The study concludes with six appendices, the first of which is an information technology primer for archivists and records managers interested in detailed explanations of certain digital technology issues or who may find it useful as a reference source to terms used in the body of the study. The primer examines technical problems of electronic records in five contexts: (1) data representation of records, (2) the structure of records, (3) the storage of records, (4) and the portability of records. This primer also reviews a number of technology issues associated with each of the problems listed above, especially the identification of international, national, and industry standards to minimize certain impediments to long-term access to electronic records. The primer may be used as a stand-alone document or it may be used as a reference source. Explanations of terms and concepts in the text that are in bolded italics can be found in this primer.
Appendices 2 through 6 contain information that elaborates upon key points made in the body of the study. Appendix 2 consists of an excerpt from a study conducted by the Nordic Council that summarizes the criteria and evaluation of selected digital storage media along with recommendations for storage media for electronic records. Appendix 3 is an Executive Summary and cost data in Canadian dollars for various electronic records storage media taken from a study prepared by the National Archives of Canada. Cost data for the preservation of electronic records derived from the experience of the National Archives of the United States comprise Appendix 4. Appendix 5 consists of a series of media disposition life expectancy charts based upon studies conducted by the National Media Laboratory. Appendix 6 incorporates excerpts from the system manual for the Archival Preservation System, a software package in use at the U.S. National Archives and Records Administration.
Janet H. Murray offers a provocative perspective in her book, Hamlet on the Holodeck: The Future of Narrative in Cyberspace (New York: Simon & Schuster, 1997).
Linda Kempster and Mark Kempster, Advanced Storage Requirements and Capabilities. A White Paper Prepared for the Association for Information and Image Management International (Silver Spring, Md.: Association of Information and Image Management, 1997): 2. I am grateful to Mark Kemstper for sharing his insights regarding digital technology trends. His paper on "Storage Trends into the 21st Century" [Electronic file] is accessible on http://www2.ari.net/thic/.
This estimate is based upon the following: one 500 page book is equal to about 1.5 million bytes. A Gigabyte is equal to 600 500 page books while a Terabyte is roughly equivalent to 60,000 500 page books. A single Petabyte, which is 1,000 Terabytes, is the informational equivalent of 60,000,000 500 page books.
Rothenberg has a revised version of this paper that may be obtained from him. He can be reached by e-mail at email@example.com.
Rothenberg, "Ensuring the Longevity of Digital Information," Scientific American (January 23, 1995): 15.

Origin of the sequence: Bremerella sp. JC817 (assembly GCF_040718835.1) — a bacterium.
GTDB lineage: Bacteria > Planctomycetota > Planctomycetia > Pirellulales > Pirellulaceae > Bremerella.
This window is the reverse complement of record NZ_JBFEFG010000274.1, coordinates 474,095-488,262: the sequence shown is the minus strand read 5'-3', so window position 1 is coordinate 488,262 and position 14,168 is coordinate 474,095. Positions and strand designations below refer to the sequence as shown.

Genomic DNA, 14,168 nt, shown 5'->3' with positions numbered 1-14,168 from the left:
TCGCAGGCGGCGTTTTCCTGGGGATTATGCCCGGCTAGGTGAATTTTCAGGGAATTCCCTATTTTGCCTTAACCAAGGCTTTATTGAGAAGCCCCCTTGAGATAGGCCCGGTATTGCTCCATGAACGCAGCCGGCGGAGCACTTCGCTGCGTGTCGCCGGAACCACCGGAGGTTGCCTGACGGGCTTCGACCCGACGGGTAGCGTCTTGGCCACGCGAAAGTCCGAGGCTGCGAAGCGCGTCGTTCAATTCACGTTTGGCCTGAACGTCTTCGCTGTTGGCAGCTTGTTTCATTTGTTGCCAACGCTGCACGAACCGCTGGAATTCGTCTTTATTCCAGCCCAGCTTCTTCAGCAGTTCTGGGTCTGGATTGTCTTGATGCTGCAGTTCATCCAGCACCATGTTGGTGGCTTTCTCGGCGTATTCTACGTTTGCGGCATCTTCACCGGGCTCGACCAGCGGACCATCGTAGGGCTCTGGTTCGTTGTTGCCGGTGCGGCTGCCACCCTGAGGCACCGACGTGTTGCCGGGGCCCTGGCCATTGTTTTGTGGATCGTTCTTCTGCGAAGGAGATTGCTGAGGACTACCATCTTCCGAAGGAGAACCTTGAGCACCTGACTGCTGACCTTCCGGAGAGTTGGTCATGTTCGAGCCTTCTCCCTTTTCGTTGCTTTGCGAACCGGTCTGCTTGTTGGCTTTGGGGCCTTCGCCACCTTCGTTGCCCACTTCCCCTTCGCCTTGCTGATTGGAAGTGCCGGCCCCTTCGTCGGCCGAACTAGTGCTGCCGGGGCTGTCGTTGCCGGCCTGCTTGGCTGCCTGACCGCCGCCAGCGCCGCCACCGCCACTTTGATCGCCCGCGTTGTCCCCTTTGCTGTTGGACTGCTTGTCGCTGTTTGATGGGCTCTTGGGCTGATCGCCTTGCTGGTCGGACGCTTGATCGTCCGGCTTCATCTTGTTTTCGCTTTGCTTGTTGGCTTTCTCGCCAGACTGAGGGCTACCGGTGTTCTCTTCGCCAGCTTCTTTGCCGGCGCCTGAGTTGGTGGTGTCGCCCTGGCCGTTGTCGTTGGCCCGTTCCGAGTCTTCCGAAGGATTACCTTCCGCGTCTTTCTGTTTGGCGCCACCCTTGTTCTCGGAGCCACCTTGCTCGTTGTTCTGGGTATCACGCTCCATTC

Richard Kesner, "Teaching Archivists About Technology Concepts: A Needs Assessment," American Archivist, 56 (Summer 1993): 435.
I am indebted to Ulf Andersson of the ASTRA Corporation for sharing with me a preliminary report on this topic prepared by a work group of the European Union DLM-Forum.
See Luciana Duranti and Heather MacNeil, "The Protection of the Integrity of Electronic Records; An Overview of the UBC-MAS Research Project," Archivaria 42 (Fall 1996): 57. Heather McNeil argues that archival arrangement and description also are "a means of preserving, perpetuating, and authenticating the network of documentary and administrative relationships that have shaped the records over time." See her article, "Implications of the UBC Research Results for Archival Description in General and the Canadian Rules for Archival Description in Particular, " Archivi & Computer VI (3,4, 1996): 245.
Much of the subsequent discussion of maintaining processability and migrating electronic records is foreshadowed in Charles Dollar and Robert Williams, "A New Strategy for Migrating Long-Term Electronic Records: Meeting Operational Needs with Less Risk at Lower Cost," in Proceedings of the 1995 Managing Electronic Records Conference (Chicago: Cohasset Associates, 1995) and Charles Dollar, "Electronic memory and the Redefinition of Preservation" in Gregoria M. Morelli (ed.) L’Eclisse Della Memoria (Laterza and Figli: Gius, 1994).
This definition has its roots in a seminar I gave at OCLC in Columbus, Ohio in 1986 when I defined preservation of electronic records as maintaining access over time and in "continuous processing," a term that Douglas van Houweling of the University of Michigan proposed in 1990.
It is conceivable, of course, that technology then will be vastly "smarter" than today’s technology and therefore problems that are now intractable will be dealt with routinely.
Information technologists such as Mark Kempster argue that technology is changing so rapidly that a four to five year time frame is the maximum life of any digital technology. So far as archives and records management programs are concerned, my sense is that there is considerable more stability in technology applications at a practical level. This point is elaborated upon in chapter 1.
ASN.1 is an international standard that defines a high level syntax (i.e., a data definition language) that is used primarily for describing protocols and information that are intended to be exchanged between systems through a gateway or interface.
Nicholas Maftei, a consultant in archival automation based in Vancouver, British Columbia, makes the same point in "Technology and Standards for Archives Automation: A Status Report" (November 1997): 5.
Preserving Digital Information: Report of the Task Force on Archiving of Digital Information, Commissioned by the Commission on Preservation and Access and the Research Libraries Group, INC (Washington: Commission on Preservation and Access, May 1996), 5.